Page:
New ways to use tech are emerging to keep work teams checked in and focused while distanced. Some might stick around and be even better than before.
So, I got a new dog.
What else are you gonna do when your two college kids come home to fill the house…and drive you crazy with their boredom?
You fill up the house even more by fostering a fully-grown male standard poodle. He’s a stud. Really, that’s his actual job – we’re just fostering him until he gets a couple times a year to earn his milk bones.
I guess I needed a productive pursuit during the lockdown.
A buffet of great business content
My most productive pursuit has been learning. Captured audiences have motivated great people to provide great content.
In just the last two weeks, I’ve been in a live event with Patrick Lencioni, Senior Equity Analysts from Charles Schwab, Gino Wickman’s longtime colleague and recent EOS Worldwide Visionary Mike Paton, and other brilliant thinkers.
One of Lencioni’s comments really got me thinking about where remote technology is taking us.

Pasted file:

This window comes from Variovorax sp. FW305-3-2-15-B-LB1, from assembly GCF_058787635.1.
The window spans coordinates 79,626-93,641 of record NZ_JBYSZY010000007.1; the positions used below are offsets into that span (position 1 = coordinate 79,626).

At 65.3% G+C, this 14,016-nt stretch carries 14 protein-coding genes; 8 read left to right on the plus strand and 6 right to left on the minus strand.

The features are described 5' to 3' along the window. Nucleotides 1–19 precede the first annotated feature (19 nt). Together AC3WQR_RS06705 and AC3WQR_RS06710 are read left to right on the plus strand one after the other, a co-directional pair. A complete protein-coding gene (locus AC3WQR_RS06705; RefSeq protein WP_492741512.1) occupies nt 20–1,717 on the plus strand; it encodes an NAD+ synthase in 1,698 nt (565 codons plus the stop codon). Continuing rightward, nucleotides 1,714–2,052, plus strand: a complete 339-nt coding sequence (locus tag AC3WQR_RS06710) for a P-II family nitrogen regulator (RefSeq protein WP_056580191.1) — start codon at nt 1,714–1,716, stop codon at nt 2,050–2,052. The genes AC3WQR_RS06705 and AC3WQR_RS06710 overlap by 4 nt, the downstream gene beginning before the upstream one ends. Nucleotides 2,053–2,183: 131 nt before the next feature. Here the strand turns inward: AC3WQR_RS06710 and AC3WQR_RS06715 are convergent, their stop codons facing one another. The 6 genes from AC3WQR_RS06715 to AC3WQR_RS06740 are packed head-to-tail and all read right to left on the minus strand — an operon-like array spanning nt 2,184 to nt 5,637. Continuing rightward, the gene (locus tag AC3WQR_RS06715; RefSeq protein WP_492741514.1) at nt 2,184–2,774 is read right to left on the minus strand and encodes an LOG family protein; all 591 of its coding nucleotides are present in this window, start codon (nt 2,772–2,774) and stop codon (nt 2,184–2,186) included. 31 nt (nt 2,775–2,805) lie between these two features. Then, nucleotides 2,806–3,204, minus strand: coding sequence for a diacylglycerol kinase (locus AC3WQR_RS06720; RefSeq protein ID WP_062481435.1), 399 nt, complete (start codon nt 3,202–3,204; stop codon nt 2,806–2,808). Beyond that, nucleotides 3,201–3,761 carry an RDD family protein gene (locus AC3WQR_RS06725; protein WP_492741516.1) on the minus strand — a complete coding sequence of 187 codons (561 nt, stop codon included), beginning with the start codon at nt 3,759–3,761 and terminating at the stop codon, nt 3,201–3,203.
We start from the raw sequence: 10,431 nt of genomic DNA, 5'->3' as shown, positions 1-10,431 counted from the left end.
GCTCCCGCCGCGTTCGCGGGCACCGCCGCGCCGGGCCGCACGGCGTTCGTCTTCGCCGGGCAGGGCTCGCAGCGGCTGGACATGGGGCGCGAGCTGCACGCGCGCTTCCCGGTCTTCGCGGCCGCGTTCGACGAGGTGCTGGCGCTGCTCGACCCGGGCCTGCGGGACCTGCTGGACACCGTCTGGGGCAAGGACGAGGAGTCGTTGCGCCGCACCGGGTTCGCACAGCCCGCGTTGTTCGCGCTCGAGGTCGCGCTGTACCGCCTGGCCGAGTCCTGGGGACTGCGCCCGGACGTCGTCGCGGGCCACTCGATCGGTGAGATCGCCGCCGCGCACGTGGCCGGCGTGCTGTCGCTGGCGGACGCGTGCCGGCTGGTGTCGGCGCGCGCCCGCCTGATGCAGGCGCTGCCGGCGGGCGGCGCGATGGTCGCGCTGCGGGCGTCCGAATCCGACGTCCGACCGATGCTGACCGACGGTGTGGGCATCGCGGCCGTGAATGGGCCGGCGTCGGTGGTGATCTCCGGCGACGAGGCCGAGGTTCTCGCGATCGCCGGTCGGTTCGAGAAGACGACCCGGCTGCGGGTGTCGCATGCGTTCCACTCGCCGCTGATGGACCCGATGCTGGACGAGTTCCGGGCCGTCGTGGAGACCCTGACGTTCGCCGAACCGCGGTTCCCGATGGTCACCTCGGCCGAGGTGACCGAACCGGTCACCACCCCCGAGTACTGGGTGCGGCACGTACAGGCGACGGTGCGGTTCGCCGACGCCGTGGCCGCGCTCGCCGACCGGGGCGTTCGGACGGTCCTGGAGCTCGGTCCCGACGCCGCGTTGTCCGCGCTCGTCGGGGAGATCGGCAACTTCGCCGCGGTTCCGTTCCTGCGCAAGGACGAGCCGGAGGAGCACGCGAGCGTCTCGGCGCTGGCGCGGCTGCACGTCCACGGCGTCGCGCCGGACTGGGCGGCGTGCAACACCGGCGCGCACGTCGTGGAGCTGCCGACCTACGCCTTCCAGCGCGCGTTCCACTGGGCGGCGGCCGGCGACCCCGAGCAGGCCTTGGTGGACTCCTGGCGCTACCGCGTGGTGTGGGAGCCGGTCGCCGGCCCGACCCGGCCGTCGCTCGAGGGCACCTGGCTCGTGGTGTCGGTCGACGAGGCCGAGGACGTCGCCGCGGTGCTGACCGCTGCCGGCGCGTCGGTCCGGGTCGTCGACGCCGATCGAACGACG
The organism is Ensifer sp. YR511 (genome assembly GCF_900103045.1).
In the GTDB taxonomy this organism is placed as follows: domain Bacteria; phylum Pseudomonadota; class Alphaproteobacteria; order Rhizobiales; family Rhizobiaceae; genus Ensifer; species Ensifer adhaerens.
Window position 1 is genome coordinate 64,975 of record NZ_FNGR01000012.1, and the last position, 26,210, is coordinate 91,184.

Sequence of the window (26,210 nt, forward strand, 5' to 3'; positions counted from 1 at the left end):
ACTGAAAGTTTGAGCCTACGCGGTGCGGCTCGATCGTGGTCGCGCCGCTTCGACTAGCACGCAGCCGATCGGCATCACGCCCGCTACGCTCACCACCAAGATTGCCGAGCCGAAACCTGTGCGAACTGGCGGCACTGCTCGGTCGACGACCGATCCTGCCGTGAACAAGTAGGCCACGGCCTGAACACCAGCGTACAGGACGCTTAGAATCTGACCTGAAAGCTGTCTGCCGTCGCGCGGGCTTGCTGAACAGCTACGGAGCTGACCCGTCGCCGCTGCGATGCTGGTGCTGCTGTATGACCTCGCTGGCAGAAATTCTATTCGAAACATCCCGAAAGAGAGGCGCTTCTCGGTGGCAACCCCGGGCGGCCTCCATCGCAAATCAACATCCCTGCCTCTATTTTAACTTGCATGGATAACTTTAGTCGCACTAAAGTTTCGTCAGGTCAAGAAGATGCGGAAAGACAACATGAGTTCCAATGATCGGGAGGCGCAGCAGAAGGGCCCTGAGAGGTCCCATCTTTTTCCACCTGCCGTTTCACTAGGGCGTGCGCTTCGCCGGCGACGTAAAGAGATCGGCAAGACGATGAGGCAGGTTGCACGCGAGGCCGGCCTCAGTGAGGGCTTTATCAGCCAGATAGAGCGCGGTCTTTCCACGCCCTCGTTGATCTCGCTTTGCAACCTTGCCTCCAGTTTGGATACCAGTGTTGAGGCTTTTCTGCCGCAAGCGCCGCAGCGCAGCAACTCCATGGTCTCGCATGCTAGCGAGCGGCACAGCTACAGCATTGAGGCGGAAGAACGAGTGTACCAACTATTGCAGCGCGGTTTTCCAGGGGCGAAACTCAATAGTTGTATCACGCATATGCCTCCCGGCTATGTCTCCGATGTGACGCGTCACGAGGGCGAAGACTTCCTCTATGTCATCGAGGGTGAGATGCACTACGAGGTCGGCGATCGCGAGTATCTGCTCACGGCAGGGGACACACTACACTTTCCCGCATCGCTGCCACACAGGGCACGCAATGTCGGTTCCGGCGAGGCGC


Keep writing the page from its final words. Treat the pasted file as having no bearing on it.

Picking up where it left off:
My daughter…a leader for our times
When my wife and I merged our families, I was suddenly blessed with a pre-teen daughter. Over the years, she and her friends became my window into the young Generation Z culture.
One of the customs I learned to live with was the ubiquity of her ‘posse.’ Her friends were everywhere she was. In her room. At the dinner table. In the car on the way to school. Everywhere!
They were always hanging out…via her iPhone.
To them, there was absolutely no difference between hanging out virtually or in person. Remote was presence.
Who knew she was a better team builder than I ever was?
Lencioni on the new remote reality
Lencioni strongly believes that in-person interaction and practice of healthy habits are how team cohesion develops.
That said, in the recent Zoom discussion I attended, he admitted that the reality of integrating remote leadership teams and coworkers is here, and maybe for good. Let me just repeat that in case it slipped by you.
Remote LEADERSHIP teams are here to stay.
Therefore, he said, we (leadership teams and leadership coaches like EOS Implementers) are going to have to apply all the principles of The Five Dysfunctions in person and remotely.
That is, just like my daughter did, we have to blur the line between virtual and physical presence to maintain team health and productivity.
Four ways to Zoom
Since nearly all of us have had to adopt some version of videoconferencing platform for meetings, I’ll use it as an example of what Lencioni is referring to.
Strategy / leadership meetings – c’mon get real!